BENLOWES, EDWARD (1603?-1676), English poet, son of Andrew Benlowes of Brent Hall, Essex, was born about 1603. He matriculated at St John’s College, Cambridge, in 1620, and on leaving the university he made a prolonged tour on the continent of Europe. He was a Roman Catholic in middle life, but became a convert to Protestantism in his later years. He dissipated his fortune by openhanded generosity to his friends and relations, and possibly by serving in the Civil War; so that he was in great poverty at the time of his death, which occurred on the 18th of December 1676. The last eight years of his life were passed at Oxford. Many of his writings are in Latin. His most important work is Theophila, or Love’s Sacrifice, a Divine Poem (1652). The poem deals with mystical religion, telling how the soul, represented by Theophila, ascends by humility, zeal and contemplation, and triumphs over the sins of the senses. It is written in a curious stanza of three lines of unequal length rhyming together. Until recent times justice has hardly been done to Benlowes’ poetical merits and indisputable piety. Samuel Butler, who satirized him in his “Character of a Small Poet,” found abundant matter for ridicule in his eccentricities; and Pope and Warburton noted him as a patron of bad poets.

His Theophila was reprinted by S. W. Singer; and in Minor Poets of the Caroline Period, vol. i. (1905), Mr Saintsbury reprints Theophila and two other poems by Benlowes, “The Summary of Wisedome,” and “A Poetic Descant upon a Private Music-Meeting.”

BEN MACDHUI, more correctly Ben Muichdhui (Gaelic for “the mountain of the black pig,” in allusion to its shape), the second highest mountain (4296 ft.) in Great Britain, one of the Cairngorm group, on the confines of south-western Aberdeenshire and south-western Banffshire, not far from the eastern boundary of Inverness-shire. It is about 11 m. from Castleton of Braemar and about 10 from Aviemore. The ascent is usually made from Castleton of Braemar, by way of the Linn of Dee, Glen Lui and Glen Derry. From the head of Glen Derry, with its blasted trees, the picture of desolation, it becomes more toilsome, but is partly repaid by the view of the remarkable columnar cliffs of Corrie Etchachan. The summit is flat and quite bare of vegetation, but the panorama in every direction is extremely grand. At the foot of a vast gully, 2500 ft. above the sea, lies Loch Avon (or A’an), a narrow lake about 1½ m. long, with water of the deepest blue and a margin of bright yellow sand. At the western end of the lake is the Shelter Stone, an enormous block of granite resting upon two other blocks, which can accommodate a dozen persons. Beautiful rock crystals occur in veins in the corries. The summit of Cairngorm, 3½ m. north of that of Ben Macdhui, may be reached from the latter with scarcely any descent, by following the rugged ridge flanking the western side of Loch Avon. The other great peaks of the group are Braeriach (4248 ft.) and Cairntoul (4241 ft.), and 6 m. to the east are the twin masses of Ben a Bourd, the northern top of which is 3924 ft. and the southern 3860 ft. high. Ben A’an, an adjoining hill, is 3843 ft. high.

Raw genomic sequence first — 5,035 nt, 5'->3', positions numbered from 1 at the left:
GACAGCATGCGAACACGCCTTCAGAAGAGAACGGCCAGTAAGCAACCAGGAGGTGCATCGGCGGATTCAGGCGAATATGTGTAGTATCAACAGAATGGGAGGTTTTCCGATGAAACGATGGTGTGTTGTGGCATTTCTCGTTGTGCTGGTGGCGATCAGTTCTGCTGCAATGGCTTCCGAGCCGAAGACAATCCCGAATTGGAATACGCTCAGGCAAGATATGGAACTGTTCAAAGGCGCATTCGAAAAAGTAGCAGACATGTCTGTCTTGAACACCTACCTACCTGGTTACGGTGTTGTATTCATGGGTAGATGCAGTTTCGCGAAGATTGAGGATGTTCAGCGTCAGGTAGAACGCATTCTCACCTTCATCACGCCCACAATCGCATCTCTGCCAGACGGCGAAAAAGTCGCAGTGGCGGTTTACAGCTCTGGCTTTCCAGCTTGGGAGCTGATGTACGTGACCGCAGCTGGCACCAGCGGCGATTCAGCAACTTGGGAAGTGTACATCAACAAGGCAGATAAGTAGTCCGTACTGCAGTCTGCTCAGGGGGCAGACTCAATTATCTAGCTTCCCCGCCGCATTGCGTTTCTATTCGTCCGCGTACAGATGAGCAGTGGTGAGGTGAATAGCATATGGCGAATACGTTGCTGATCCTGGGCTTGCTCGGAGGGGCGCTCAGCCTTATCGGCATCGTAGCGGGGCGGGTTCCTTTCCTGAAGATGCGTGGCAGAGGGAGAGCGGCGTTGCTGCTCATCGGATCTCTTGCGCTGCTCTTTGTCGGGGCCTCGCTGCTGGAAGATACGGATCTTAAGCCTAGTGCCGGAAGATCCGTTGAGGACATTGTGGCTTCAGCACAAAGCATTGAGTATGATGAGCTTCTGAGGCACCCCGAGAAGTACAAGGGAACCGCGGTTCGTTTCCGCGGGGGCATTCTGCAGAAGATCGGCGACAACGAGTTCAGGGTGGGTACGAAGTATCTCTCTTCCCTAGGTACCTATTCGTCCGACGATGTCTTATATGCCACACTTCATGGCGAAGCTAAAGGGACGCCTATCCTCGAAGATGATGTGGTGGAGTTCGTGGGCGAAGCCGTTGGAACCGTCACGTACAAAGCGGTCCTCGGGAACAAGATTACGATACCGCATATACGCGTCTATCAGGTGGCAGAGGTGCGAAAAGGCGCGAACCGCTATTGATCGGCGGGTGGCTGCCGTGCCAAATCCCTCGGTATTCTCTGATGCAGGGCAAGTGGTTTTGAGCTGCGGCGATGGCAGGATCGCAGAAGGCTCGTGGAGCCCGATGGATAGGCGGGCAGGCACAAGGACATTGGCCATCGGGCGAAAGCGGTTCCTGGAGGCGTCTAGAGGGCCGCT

BENNETT, CHARLES EDWIN (1858-  ), American classical scholar, was born on the 6th of April 1858, in Providence, Rhode Island. He graduated from Brown University in 1878 and also studied at Harvard (1881-1882) and in Germany (1882-1884). He taught in secondary schools in Florida (1878-1879), New York (1879-1881), and Nebraska (1885-1889), and became professor of Latin in the University of Wisconsin in 1889, of classical philology at Brown University in 1891, and of Latin at Cornell University in 1892. His syntactical studies, notably various papers on the subjunctive, are based on a statistical examination of Latin texts and are marked by a fresh system of nomenclature; he ranks as one of the leaders of the “New American School” of syntacticians, who insist on a preliminary re-examination of all available data. Of great importance are his advocacy of “quantitative” reading of Latin verse and his Critique of Some Recent Subjunctive Theories in vol. ix. (1898) of Cornell Studies in Classical Philology, of which he was an editor. Bennett’s Latin Grammar (1895) is the first successful attempt in America to adopt the method of the brief, scholarly Schulgrammatik. Besides the Latin classics commonly read in secondary courses and other text-books in “Bennett’s Latin Series,” he edited Tacitus’s Dialogus de Oratoribus (1894), and Cicero’s De Senectute (1897) and De Amicitia (1897). He wrote, with George P. Bristol, The Teaching of Greek and Latin in Secondary Schools (1900), and The Latin Language, (1907), and with William Alexander Hammond translated The Characters of Theophrastus (1902).

BENNETT, JAMES GORDON (1794-1872), American journalist, founder and editor of the New York Herald, was born at Newmills in Banffshire, Scotland, in 1794 (not in 1800, as has been stated). He was educated for the Roman Catholic priesthood